No tremendous insights to share, but MAN do I love this song! Students of pinky rock take note. As an added bonus, that’s future Eagles guitarist Bernie Leadon leading the Gram Parsons-less Flying Burrito Brothers through this simple, energetic exercise in pinky rock, yet another reason to hate [the] Eagles.
I forgot to mention that I saw late last night that Flying Burrito Brothers bassist Chris Etheridge died yesterday at the age of 65. Etheridge co-wrote “Hot Burrito #1” with Gram Parsons. I suppose as a goof Etheridge is playing drums in this video.
I didn’t realized he’d been spending his recent days as part of Willie Nelson‘s band, but what do I know about the world of country music?
I also didn’t realize Etheridge left the Burritos after their first album, The Gilded Palace of Sin. I like that one and the follow up a a lot. I thought that group of musicians had a great vibe together that I never enjoyed half as much in their various post-Burritos incarnation. After Gram Parsons left the Flying Burrito Brothers Etheridge would hook up again with his old International Submarine Band co-conspirator on Parsons’ solo albums.
In the recent Laura Nyro thread Townsman alexmagic made some hyperbolic statements regarding Mike Nesmith. (Seriously, Mike Nesmith “is the most indefensible omission from the Hall of Fame?” I think I could successfully defend his exclusion from the Rock & Roll Hall of Fame as easily as I could defend his exclusion from the Baseball Hall of Fame.) However, he touched on one point that I think the uni-mind that is Rock Town Hall should explore, to whit, the thought that Mike Nesmith is “often given credit for launching the ‘country rock’ genre.”
There seem to be a lot of candidates for that. There are The Byrds, whose Notorious Byrd Brothers showed a bit of country and was released in January 1968, or the more often cited Sweetheart of the Rodeo, released in August, 1968. The latter made it all the way to #77 on Billboard and featured a number by another candidate for country rock launcher, Bob Dylan’s “You Ain’t Goin’ Nowhere.”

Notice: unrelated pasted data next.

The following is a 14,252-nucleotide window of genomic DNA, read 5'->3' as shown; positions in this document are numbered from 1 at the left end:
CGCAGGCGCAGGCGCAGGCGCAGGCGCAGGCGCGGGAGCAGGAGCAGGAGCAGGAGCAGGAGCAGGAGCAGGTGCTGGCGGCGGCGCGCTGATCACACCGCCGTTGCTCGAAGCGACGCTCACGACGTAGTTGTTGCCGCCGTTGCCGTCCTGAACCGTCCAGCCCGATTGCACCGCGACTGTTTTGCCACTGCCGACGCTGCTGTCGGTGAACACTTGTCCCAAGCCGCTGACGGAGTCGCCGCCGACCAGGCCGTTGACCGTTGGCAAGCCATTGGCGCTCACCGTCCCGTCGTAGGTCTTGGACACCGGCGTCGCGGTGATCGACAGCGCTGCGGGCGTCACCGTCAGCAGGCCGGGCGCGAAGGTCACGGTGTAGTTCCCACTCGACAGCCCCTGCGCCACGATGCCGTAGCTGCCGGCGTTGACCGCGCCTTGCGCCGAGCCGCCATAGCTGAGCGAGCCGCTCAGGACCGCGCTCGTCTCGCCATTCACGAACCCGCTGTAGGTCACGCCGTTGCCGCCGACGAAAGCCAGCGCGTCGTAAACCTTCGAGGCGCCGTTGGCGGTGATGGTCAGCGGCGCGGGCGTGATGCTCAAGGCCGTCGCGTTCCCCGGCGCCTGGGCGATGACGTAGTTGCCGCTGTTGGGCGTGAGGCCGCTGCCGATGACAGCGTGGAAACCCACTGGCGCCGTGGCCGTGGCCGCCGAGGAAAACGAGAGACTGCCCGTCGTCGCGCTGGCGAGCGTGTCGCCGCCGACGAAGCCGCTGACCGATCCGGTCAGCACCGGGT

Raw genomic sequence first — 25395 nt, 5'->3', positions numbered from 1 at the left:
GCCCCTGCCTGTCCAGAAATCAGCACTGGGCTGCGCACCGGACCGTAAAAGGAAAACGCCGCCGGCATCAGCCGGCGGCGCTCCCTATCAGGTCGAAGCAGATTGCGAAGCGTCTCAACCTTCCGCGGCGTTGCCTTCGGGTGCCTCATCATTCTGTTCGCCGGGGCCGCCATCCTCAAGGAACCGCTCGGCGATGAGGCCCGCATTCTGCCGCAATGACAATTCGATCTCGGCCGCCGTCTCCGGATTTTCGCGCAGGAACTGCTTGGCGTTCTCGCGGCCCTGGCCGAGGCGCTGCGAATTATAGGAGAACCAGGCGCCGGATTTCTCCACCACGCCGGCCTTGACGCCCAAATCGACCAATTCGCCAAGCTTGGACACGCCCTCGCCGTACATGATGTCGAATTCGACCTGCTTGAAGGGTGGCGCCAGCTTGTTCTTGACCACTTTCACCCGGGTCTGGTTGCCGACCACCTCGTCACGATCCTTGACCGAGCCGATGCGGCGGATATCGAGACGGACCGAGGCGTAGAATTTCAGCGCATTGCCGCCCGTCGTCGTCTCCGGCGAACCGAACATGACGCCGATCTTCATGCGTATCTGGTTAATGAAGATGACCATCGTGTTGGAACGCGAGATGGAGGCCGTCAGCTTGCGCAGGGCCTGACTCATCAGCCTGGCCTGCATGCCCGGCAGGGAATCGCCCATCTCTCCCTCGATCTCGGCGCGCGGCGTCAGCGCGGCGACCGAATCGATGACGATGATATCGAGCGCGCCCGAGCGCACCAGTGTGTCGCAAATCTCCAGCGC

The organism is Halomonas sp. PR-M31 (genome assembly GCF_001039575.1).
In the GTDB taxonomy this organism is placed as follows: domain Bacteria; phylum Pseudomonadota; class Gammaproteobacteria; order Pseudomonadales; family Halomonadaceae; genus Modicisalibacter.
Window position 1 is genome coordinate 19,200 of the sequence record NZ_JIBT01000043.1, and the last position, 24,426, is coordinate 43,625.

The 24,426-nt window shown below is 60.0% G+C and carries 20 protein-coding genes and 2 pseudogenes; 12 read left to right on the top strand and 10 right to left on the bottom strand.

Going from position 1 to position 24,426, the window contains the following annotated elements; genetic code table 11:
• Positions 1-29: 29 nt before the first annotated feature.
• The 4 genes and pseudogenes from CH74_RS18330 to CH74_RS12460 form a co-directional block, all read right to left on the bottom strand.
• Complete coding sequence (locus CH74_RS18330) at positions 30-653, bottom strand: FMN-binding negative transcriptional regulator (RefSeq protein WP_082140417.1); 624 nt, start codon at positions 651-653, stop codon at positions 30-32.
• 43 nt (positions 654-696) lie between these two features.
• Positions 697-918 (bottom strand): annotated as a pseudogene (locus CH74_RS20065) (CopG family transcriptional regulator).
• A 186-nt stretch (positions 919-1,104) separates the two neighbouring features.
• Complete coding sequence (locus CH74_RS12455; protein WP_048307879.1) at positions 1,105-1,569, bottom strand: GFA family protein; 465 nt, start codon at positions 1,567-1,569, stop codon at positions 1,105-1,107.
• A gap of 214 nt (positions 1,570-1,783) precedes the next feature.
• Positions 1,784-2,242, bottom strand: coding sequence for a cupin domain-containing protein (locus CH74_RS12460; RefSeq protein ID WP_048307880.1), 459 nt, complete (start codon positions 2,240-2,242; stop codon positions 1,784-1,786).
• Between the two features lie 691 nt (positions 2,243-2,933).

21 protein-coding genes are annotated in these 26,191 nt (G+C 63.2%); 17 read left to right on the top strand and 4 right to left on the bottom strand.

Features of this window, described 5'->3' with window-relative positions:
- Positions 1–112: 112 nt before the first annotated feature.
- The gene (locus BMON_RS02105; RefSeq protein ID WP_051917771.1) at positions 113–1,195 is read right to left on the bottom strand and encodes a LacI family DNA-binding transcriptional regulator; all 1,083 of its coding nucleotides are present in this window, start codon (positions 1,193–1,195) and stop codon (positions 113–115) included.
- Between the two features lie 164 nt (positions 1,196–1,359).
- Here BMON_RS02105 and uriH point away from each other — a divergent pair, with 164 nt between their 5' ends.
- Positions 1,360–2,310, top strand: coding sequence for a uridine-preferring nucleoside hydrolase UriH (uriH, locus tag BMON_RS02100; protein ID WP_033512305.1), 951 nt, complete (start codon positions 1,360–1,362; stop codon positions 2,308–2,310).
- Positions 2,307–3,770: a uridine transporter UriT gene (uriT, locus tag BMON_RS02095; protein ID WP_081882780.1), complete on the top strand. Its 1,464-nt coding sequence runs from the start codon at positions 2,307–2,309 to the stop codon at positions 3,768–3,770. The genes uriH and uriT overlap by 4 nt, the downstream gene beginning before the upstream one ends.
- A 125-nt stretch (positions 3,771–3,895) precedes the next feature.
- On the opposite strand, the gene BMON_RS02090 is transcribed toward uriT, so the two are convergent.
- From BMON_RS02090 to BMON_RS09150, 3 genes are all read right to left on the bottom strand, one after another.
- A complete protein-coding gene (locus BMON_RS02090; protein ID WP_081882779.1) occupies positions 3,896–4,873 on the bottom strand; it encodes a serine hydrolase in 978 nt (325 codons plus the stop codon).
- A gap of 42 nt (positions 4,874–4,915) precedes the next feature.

And there’s Graham Parsons & the International Submarine Band, whose Safe At Home came out in 1968. Wikipedia says their b-side cover of Buck Owens’ “Truck Drivin’ Man,” released in April 1966, is “now largely considered the first country rock recording.” It starts at 2:11 of the following clip:
Hey man, you can take your country rock and leave the best parts of The Flying Burrito Brothers to me! I love the band’s first album, The Gilded Palace of Sin, for its heavy bass, fuzz guitars, and reedy vocals. No offense, but I could give a damn about the whole “country” thing. My favorite country music usually sounds like rock ‘n roll anyhow.
As much as I love the band’s debut, it’s all a little hokey and dated, the way many “psychedelic” albums are bound to be. Better yet is the band’s 1970 follow-up album—and the last one with St. Graham Parsons—Burrito Deluxe. It’s actually way more country rock, with future Eagles member Bernie Leadon joining the band on lead guitar and vocals. As much as I hate Eagles (not The Eagles, as we recently learned), Burrito Deluxe explains why anybody else may have cared to make such music. (Thank god some of the pub rockers, like Brinsley Schwarz, actually had the spirit and playfulness to nail this approach!) Maybe some fans like the more traditionally country songs, but for me the album centers around a few pinky-rock classics: “Lazy Days,” a breakneck cover of Dylan’s “If You Gotta Go, Go Now,” and the song with this super-hokey video that I just found, “Older Days.” (The album also featurs a nice version of “Wild Horses,” but I’m afraid to tell you that for fear that your mind will run to a series of glorified Stones cliches.)
There are few musical styles that more readily hit my soul than chooglin’ pinky rock. When done by The Flying Burrito Brothers on Burrito Deluxe I get the perfect mix of the best parts of the intersection of The Grateful Dead’s occasional pinky-rock workouts and The Velvet Underground‘s Loaded. And that Bernie Leadon was something else! I remember seeing an old Eagles performance of one of the few songs by them that doesn’t make me throw up, and Leadon was on fire. How’d that guy get lost in the rock ‘n roll shuffle?
I’ve long sought videos of the band from this period with no luck. Tonight, after a pretty trying day that, unfortunately, looks to be headed for an equally trying tomorrow, I hit paydirt! Here’s an actual live clip of “Lazy Days,” from the time shortly after Parsons left the band.